The Influence of Evolutionary Psychology on the Social Sciences and Humanities: Religion Explained by Evolutionary Psychology
Evolutionary psychology, nowadays still a fledgling, yet very result-producing science, has tremendous explanatory potential, one that can well be used in almost all social sciences and humanities. Throughout the last decade, top level scientists from Harvard; the University of Texas, Austin; the LSE; and the University of California, Berkley (to just name a few) have been conducting research with stupefying results (such as the explanation of religion). This paper tackles the immensely important input that the social sciences and humanities (from history and cultural studies to sociology, anthropology and political science) can receive from evolutionary psychology. The paper presents some state-of-the-art research developments of evolutionary psychology and their influence on social sciences and humanities, concentrating on the discoveries being made about primarily religion as a thoroughly examined paradigm within the paper.
||Social Sciences, Humanities, Evolutionary Psychology, Religion, Interdisciplinarity, Metatheory
International Journal of the Humanities, Volume 9, Issue 7, pp.165-176.
Article: Print (Spiral Bound).
Article: Electronic (PDF File; 763.355KB).
Junior Researcher / Contributor, Istituto per l'Europa Centro-Orientale e Balcanica, PECOB - Portal on Central-Eastern and Balkan Europe, University of Bologna, Faenza, Emilia-Romagna, Italy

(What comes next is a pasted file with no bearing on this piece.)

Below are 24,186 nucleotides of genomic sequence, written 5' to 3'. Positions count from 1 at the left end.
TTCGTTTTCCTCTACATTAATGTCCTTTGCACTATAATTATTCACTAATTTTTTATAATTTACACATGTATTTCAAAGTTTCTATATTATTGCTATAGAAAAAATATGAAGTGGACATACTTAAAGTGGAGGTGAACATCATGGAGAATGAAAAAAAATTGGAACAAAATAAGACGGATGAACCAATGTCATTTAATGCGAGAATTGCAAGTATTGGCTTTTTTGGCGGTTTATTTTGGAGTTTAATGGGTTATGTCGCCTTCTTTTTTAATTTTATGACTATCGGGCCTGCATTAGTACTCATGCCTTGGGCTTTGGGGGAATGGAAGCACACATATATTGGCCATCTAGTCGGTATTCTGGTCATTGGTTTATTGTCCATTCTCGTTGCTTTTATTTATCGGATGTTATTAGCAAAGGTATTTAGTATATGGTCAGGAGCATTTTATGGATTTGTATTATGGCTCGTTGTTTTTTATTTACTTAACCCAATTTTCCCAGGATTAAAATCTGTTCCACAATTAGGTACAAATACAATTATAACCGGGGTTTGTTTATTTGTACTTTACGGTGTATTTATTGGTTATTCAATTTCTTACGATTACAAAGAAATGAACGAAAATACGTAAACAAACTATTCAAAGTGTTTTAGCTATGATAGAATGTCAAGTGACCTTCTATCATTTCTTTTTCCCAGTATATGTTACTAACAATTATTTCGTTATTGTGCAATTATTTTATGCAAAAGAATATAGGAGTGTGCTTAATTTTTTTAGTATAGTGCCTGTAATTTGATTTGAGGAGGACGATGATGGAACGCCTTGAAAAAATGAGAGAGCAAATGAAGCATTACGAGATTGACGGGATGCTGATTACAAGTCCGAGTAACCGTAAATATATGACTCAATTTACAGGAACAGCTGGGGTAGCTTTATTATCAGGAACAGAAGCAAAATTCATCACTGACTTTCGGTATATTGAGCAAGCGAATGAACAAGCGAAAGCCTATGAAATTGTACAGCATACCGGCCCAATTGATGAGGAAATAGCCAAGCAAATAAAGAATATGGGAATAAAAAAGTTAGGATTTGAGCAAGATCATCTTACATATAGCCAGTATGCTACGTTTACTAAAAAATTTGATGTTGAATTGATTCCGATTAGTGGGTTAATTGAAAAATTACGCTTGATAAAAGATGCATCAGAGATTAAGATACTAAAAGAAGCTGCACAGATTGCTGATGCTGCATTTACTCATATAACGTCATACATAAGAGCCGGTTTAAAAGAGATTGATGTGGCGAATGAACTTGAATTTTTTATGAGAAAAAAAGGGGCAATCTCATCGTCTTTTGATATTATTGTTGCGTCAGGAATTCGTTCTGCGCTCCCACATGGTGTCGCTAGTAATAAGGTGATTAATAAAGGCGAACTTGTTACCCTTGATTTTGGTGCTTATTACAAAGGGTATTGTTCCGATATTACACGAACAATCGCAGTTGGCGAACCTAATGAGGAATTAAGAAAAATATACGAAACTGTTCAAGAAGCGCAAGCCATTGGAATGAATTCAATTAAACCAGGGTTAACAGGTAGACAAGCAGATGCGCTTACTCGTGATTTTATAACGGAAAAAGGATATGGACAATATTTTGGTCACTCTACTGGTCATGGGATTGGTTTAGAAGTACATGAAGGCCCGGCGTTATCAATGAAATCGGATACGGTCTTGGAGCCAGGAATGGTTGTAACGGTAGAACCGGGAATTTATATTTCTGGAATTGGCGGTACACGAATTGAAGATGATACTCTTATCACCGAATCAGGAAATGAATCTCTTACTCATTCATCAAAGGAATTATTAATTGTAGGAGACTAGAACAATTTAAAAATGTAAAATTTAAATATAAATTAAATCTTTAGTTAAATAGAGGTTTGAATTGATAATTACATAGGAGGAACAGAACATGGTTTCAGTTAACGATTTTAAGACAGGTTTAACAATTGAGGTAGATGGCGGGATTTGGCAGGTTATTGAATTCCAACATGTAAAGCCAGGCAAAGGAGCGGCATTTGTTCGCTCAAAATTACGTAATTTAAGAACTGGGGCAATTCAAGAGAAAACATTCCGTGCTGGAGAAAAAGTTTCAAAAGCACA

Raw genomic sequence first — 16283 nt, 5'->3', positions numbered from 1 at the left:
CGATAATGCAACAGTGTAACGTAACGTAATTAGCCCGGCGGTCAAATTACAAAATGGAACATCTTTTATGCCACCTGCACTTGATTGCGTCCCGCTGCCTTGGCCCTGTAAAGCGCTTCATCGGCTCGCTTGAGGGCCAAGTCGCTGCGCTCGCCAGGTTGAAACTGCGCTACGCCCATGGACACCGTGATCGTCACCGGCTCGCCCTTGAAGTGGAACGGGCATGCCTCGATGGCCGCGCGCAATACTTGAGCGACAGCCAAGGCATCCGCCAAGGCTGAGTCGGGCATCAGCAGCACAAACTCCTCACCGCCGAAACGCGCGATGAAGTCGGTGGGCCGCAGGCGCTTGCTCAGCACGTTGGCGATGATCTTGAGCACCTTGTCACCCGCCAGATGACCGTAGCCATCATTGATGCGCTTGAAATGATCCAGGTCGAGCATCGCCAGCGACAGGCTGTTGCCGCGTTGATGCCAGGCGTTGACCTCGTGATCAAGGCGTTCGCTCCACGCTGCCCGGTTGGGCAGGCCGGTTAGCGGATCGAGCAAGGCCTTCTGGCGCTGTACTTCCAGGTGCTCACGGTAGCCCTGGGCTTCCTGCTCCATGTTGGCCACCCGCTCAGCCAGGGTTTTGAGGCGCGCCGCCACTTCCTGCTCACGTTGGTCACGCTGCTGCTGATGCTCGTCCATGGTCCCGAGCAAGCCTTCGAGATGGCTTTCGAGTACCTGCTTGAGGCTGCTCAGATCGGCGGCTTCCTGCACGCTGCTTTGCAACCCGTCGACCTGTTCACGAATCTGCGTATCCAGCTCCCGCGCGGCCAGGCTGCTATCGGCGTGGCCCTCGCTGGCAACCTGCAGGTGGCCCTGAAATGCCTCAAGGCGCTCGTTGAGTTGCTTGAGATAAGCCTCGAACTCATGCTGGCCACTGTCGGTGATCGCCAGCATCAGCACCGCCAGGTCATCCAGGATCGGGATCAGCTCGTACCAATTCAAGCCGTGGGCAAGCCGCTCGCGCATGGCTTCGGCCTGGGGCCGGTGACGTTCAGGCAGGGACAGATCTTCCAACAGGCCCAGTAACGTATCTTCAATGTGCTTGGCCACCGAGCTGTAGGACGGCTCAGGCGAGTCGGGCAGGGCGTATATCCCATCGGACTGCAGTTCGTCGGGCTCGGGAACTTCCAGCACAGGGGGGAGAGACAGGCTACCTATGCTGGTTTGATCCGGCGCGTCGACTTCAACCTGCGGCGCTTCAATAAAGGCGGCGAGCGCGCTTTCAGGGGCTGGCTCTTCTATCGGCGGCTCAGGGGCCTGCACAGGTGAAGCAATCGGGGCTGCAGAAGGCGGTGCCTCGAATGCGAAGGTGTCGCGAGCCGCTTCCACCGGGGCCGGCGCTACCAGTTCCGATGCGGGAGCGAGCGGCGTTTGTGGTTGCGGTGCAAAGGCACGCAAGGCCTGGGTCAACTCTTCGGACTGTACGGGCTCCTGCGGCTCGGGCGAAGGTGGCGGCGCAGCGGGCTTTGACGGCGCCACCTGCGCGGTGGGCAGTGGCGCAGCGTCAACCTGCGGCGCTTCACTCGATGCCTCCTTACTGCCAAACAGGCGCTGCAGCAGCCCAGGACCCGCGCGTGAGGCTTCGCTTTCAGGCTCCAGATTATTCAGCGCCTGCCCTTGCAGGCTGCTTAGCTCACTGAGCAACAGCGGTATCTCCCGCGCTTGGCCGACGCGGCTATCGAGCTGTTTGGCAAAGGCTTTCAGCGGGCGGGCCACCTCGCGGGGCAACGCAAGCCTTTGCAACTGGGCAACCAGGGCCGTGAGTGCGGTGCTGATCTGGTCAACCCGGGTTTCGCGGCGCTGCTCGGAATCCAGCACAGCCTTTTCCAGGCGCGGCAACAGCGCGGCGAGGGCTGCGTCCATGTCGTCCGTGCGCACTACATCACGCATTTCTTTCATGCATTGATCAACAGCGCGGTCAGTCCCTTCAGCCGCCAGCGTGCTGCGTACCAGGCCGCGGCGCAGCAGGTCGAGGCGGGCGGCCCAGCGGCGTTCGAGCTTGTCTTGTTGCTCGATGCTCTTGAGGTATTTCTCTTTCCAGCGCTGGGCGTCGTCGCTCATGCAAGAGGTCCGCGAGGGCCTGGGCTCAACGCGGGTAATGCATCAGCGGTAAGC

After finishing my undergraduate degree in linguistics at the Faculty of Philology of the University of Belgrade, I relocated to the Czech Republic, where I got my subsequent degree in European Culture at the Palacky University in Olomouc. In 2008, I founded an interdisciplinary academic online journal, Humanicus (www.humanicus.org), dedicated to social sciences, philosophy and humanities (the journal was selected by the Czech National Library as a ‘publication of importance to the Czech culture’ in 2009). From 2008, I started writing educational columns for the Belgrade daily Danas, as well for the Helsinki Charter for Human Rights in Belgrade. In 2009, I was one of the dozen grantees of the REVACERN project (Religions and Values in Central and Eastern Europe, a European Commission funded project) for research in religion. Currently, I am also a PhD candidate at the University of Bologna, where I also work as a researcher for the newly established Portal on Central-Eastern and Balkan Europe. I also teach (part-time) at the Palacky University Olomouc, at the Department of History at the moment.
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